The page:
Findings suggest that providers use some strategies consistent with FBT prior to formal training in FBT, and that they planned to significantly change their practice following training to be more in line with FBT principles. However, their intended changes were perhaps far from what would be required to implement FBT. Given that provider attitudes about FBT and evidence-based practice predicted greater intended shifts in practice, brief interventions intended to improve attitudes may have a role in increasing adoption. Future research may target negative attitudes toward FBT to determine whether these can be diminished or reversed, and whether doing so increases FBT uptake.
Data Availability Statement
The raw data supporting the conclusions of this article will be made available by the authors, without undue reservation, to any qualified researcher.
The studies involving human participants were reviewed and approved by University of Chicago. The patients/participants provided their verbal informed consent to participate in this study.
EA developed the two new measures (TSC-AN and FBT-AS), designed the study, collected data, developed the data analytic plan, analyzed and interpreted the data, and drafted the manuscript. DL provided feedback on items in both the TSC-AN and FBT-AS. All authors aided in the interpretation of the data, edited the manuscript, and approved the final version of the manuscript.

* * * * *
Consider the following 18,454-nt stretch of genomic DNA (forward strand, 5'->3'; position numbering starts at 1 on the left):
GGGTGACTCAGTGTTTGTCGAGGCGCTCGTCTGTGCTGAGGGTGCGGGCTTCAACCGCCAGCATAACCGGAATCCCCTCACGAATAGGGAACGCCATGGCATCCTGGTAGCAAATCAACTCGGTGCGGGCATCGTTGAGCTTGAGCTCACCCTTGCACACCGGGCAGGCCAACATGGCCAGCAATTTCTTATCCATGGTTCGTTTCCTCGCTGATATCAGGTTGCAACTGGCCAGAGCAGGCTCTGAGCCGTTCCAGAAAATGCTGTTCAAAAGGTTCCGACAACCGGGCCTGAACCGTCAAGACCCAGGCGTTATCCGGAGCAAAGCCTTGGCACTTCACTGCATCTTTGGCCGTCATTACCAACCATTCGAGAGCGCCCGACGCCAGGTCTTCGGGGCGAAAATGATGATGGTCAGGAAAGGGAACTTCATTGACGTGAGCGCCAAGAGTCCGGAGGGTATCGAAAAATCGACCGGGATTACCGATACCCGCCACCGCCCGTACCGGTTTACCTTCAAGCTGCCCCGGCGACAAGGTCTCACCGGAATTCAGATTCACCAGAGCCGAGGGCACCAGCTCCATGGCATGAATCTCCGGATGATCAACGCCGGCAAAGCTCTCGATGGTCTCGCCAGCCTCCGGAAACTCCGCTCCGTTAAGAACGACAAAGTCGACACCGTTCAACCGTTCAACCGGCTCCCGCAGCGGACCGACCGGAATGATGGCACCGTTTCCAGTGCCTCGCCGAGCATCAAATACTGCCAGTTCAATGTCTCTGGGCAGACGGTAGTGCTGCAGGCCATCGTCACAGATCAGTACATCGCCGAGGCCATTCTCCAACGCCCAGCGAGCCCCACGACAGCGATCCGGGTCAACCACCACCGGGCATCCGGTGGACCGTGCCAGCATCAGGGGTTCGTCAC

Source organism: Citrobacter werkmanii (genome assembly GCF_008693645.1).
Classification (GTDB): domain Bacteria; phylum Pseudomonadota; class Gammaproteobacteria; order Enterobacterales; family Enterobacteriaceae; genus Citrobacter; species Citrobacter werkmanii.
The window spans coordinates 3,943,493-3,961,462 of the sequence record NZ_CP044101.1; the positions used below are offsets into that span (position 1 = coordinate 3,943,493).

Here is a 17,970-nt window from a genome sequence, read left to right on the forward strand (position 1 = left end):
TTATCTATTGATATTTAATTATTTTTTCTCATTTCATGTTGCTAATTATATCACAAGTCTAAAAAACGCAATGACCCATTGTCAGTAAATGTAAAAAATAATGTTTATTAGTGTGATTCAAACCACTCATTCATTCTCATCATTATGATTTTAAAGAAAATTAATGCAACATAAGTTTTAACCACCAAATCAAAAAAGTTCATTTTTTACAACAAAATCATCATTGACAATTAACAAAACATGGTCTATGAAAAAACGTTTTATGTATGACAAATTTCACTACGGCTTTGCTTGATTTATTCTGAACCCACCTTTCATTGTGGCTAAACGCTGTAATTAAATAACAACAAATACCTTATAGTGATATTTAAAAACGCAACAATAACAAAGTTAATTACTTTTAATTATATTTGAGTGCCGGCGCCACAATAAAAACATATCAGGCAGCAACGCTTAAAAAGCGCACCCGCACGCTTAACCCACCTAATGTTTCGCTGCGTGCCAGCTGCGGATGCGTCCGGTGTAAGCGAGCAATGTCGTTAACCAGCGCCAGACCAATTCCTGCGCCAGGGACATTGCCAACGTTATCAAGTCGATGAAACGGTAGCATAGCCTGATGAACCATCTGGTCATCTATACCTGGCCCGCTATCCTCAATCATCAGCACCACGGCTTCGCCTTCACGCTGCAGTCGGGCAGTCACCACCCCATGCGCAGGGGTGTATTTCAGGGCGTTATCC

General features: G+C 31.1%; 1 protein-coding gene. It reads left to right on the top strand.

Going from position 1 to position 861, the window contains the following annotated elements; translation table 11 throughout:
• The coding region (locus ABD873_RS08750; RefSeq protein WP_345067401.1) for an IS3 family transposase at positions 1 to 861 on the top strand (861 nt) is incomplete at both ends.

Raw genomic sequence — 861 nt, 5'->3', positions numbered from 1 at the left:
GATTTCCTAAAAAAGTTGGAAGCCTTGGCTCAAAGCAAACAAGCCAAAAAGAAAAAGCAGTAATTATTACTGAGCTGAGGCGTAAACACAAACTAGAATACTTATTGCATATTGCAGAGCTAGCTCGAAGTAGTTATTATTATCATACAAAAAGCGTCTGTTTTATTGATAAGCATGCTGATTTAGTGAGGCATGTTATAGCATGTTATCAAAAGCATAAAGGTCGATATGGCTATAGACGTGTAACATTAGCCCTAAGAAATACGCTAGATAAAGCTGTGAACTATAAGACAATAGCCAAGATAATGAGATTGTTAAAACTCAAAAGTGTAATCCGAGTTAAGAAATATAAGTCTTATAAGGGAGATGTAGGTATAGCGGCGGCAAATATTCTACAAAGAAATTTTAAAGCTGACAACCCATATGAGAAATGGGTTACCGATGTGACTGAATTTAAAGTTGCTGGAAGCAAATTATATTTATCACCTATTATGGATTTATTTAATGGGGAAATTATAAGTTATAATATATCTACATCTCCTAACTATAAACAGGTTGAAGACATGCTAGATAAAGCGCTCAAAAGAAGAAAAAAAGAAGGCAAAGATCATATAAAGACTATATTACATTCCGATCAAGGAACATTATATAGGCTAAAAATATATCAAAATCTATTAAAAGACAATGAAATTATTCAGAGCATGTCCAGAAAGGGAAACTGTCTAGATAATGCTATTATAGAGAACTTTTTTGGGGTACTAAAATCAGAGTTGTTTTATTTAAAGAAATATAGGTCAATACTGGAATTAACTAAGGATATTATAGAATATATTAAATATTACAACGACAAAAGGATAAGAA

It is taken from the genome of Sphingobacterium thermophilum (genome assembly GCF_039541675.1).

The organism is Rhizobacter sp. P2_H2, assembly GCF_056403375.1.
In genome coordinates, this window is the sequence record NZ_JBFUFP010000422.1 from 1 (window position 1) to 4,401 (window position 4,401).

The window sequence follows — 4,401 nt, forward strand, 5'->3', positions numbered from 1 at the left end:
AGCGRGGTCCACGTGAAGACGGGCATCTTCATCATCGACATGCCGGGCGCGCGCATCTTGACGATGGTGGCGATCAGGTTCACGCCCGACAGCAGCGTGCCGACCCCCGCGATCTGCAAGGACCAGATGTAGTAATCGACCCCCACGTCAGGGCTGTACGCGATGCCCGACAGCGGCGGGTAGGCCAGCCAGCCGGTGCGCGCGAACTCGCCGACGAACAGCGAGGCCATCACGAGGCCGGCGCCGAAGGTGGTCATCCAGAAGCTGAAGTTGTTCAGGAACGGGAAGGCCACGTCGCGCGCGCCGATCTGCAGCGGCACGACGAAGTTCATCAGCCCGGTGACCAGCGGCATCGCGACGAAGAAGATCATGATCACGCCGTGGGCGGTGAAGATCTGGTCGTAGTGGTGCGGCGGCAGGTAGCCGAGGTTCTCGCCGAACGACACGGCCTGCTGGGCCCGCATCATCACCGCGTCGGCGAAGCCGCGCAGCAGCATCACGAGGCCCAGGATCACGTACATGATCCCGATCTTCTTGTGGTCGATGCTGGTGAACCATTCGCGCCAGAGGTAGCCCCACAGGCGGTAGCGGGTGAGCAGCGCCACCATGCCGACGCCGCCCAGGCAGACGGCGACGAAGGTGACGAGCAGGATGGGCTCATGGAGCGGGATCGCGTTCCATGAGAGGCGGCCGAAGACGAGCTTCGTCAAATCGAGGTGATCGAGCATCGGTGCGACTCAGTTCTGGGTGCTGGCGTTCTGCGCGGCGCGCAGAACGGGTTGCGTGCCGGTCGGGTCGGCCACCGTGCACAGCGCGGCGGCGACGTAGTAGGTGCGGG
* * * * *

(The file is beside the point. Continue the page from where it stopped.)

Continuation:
The authors are supported by the National Institutes of Mental Health [Accurso: K23 MH120347] and the National Institute of Diabetes and Digestive and Kidney Diseases [Graham: K01 DK116925].
Conflict of Interest
DL receives royalties from Guilford Press and Routledge for books on FBT and is co-director of the Training Institute for Child and Adolescent Eating Disorders, LLC, which trains professionals in FBT and other treatment modalities.
The remaining authors declare that the research was conducted in the absence of any commercial or financial relationships that could be construed as a potential conflict of interest.